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Man convicted in abortion clinic killing

Michael F. Griffin was convicted of first-degree murder on Saturday in the killing of a doctor outside an abortion clinic here.

The jury took only two hours and 40 minutes to reach its verdict. Griffin, a 32-year-old former chemical plant worker, faces life imprisonment. He would be eligible for parole only after serving 25 years. The prosecution had agreed not to seek the death penalty.

The victim, Dr. David Gunn, was shot three times in the back last March 10 during a demonstration outside the Pensacola Women's Medical Services clinic.

The chief prosecutor, Jim Murray, told the jury in his closing argument that it was clear not only that Griffin had killed Gunn but also that he had done so with premeditation, acting from deeply held but misguided religious beliefs.

The issue of premeditation was crucial to the prosecution case, since a conviction for first-degree murder is impossible in Florida unless premeditation has been proved. Judge John Parnham told the jurors Saturday that they could find Griffin guilty of either second-degree murder or manslaughter if they concluded that premeditation was absent.

The trial went to the jury of seven women and five men after only five days of testimony, much of it having to do with gunpowder analysis and other forensic tests.

The chief defense counsel, Robert Kerrigan, had initially drawn up a list of nearly 50 potential witnesses for the defense, but called only a handful in presenting his case Friday.

The jury got the case after Kerrigan rebuked prosecutors for repeatedly calling his client an assassin in their closing arguments.

He complained that the use of that term to describe Griffin was inflammatory and could shift the jury's attention "from analysis of the evidence to becoming angry" and lead to an unjust verdict. He urged jurors to focus only on the evidence, which he said was inconclusive and full of contradictions.

Murray, in his arguments countered: "Michael Griffin killed a man because of a difference in ideas. There is no other difference than that. He cold-bloodedly murdered Dr. Gunn."

Abortion-rights organizations, for whom Gunn has become a martyr, and abortion opponents have been in and around the Escambia County Courthouse throughout Griffin's trial. But Murray told the jurors that they would have to put the intense national debate on the subject out of their minds when they began their deliberations.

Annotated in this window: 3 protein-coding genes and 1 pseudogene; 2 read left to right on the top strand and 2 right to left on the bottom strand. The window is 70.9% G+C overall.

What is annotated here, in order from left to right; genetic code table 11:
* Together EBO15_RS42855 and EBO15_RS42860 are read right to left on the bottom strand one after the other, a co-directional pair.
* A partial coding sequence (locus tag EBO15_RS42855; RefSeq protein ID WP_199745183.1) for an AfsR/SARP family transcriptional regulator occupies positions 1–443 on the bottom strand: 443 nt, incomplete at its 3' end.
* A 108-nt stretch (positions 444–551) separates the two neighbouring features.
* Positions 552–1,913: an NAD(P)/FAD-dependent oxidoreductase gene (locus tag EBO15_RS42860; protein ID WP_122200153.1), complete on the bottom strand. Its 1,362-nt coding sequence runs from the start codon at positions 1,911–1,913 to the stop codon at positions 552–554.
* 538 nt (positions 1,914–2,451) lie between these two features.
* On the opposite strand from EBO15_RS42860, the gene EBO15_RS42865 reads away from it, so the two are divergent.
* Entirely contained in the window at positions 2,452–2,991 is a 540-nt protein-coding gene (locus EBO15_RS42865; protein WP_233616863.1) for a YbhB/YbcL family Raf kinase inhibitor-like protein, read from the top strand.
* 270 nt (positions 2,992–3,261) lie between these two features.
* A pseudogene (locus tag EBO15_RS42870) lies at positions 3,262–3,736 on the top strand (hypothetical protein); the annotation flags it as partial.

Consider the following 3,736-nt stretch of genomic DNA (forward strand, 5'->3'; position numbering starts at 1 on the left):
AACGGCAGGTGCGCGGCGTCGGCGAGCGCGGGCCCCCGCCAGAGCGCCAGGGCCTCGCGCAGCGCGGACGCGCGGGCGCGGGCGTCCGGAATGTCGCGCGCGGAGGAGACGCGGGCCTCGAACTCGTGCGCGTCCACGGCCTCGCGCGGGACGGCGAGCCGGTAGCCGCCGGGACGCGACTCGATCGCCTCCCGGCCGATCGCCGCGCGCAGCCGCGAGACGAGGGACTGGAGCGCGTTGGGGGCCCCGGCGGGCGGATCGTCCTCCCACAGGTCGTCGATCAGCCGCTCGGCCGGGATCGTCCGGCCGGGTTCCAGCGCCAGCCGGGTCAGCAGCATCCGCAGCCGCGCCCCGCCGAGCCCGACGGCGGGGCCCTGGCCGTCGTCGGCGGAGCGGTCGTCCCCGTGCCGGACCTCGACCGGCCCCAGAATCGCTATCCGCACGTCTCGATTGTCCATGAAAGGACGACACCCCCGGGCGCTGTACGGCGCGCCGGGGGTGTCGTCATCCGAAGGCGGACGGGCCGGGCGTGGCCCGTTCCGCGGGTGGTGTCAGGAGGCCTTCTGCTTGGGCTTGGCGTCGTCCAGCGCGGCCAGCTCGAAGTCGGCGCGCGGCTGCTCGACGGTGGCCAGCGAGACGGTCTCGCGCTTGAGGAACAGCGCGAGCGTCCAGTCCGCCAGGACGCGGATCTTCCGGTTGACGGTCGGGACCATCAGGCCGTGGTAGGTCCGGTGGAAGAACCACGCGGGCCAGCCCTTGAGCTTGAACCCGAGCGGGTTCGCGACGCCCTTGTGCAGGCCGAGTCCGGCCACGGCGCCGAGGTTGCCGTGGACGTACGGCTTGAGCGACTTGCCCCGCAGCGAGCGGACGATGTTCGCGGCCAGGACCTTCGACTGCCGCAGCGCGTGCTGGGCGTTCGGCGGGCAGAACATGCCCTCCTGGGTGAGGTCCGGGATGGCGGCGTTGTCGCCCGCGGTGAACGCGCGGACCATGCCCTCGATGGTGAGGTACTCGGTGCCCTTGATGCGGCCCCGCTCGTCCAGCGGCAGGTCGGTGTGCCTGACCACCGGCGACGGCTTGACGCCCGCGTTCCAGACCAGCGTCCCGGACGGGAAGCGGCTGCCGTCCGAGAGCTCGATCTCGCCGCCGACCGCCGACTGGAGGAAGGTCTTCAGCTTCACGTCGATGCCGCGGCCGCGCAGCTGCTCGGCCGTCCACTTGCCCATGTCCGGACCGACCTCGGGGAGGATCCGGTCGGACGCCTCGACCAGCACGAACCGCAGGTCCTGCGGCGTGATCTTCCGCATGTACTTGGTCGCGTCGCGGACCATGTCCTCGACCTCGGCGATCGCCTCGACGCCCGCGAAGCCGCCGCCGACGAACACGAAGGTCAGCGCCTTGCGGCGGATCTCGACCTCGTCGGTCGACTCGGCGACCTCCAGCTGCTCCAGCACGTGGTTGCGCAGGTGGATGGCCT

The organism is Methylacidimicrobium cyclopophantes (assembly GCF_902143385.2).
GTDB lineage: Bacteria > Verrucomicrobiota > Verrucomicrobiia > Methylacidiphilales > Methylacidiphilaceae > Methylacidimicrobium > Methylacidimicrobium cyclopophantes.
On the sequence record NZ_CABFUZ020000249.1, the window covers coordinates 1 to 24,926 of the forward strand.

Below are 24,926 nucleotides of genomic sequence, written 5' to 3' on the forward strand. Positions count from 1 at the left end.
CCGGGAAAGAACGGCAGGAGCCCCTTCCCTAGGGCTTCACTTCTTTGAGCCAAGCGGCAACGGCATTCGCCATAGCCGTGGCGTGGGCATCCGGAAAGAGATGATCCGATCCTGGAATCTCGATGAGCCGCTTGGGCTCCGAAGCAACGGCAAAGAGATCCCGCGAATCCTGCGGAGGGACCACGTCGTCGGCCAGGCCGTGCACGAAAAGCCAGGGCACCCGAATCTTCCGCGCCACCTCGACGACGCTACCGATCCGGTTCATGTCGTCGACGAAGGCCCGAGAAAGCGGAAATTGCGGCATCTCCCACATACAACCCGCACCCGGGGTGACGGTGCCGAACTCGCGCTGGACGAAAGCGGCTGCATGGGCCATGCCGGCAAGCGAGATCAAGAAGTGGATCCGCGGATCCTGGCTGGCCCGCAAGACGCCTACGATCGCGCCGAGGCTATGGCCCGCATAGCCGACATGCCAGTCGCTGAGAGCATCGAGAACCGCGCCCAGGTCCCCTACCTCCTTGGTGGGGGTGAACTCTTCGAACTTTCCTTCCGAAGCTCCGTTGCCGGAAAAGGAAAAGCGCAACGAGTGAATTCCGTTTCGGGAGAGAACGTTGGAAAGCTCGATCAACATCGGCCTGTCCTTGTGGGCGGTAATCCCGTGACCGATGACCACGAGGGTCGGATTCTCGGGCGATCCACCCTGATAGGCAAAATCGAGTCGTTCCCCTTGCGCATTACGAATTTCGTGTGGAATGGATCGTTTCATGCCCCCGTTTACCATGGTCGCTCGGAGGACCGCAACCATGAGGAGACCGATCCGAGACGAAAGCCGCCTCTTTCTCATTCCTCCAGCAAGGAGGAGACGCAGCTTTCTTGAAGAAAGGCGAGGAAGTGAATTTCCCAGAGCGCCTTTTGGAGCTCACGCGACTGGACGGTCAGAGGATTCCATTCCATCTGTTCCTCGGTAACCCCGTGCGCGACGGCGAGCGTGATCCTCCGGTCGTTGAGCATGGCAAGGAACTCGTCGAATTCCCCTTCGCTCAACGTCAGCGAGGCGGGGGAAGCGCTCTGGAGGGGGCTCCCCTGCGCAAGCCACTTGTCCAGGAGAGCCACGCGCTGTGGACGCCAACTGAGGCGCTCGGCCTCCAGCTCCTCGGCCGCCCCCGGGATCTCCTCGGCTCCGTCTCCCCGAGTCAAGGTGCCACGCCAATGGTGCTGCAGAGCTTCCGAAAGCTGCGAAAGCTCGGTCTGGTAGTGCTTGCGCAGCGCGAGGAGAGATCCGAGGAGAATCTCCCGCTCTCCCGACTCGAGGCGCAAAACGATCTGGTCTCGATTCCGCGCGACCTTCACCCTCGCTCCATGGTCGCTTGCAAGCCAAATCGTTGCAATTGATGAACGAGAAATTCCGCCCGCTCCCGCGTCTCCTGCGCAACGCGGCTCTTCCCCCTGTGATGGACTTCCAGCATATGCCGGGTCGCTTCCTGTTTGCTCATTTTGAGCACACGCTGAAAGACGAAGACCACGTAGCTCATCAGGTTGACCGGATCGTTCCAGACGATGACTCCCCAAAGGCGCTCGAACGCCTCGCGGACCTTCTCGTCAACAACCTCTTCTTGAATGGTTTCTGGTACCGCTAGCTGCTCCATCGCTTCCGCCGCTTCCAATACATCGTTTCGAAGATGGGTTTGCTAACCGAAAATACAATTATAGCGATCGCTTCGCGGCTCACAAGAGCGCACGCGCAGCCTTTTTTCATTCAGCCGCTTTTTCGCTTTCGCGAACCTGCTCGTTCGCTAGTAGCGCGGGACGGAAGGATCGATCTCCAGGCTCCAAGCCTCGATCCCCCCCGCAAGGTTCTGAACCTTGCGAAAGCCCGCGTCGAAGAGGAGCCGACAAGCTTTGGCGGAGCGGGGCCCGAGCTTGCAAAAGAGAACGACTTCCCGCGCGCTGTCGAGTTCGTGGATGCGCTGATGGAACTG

Murray also mocked Griffin's behavior in court Friday, when the defendant burst into tears as a fellow abortion protester testified about graphic videotapes showing aborted fetuses and a funeral held for a pair of fetuses. "He didn't cry, he didn't sob, he didn't put his head in his hands" earlier when discussing the shooting of Gunn, the prosecutor said.

In a blow to the defense, Parnham ruled Saturday that those videos, which the defense says were partially responsible for Griffin's confused mental state at the time Gunn was killed, cannot be viewed by the jury during their deliberations.

In his closing statement, Kerrigan picked away at what he said were flaws in the physical evidence presented by prosecutors. He reminded the jury that police could find none of Griffin's fingerprints on the murder weapon and stressed that gunshot residue tests also failed to link Griffin to the crime.

"There is no scientific evidence that connects this defendant in any way" to the revolver that fired the shots or to the shooting itself, the defense lawyer said.

Nevertheless, Kerrigan also argued that Griffin "could well have agreed to take responsibility for the death" of Gunn to protect John Burt and Donald Gratton, local leaders of the anti-abortion group Rescue America.

He noted that Burt and Gratton had been granted immunity by the prosecution, and he charged that they "assisted the state to some extent."

But Murray responded that Kerrigan's focus on Burt and Gratton was "nothing more than a straw man being shaken" to "distract you from the mountains of evidence" against Griffin.

Time and time again, he urged the jurors to consider eyewitness testimony placing him at the scene of the crime, his initial confession, and a discussion with his wife overheard by a jail guard.

"This was an assassin talking," Murray told the jurors. "This was an assassin bragging about what he did."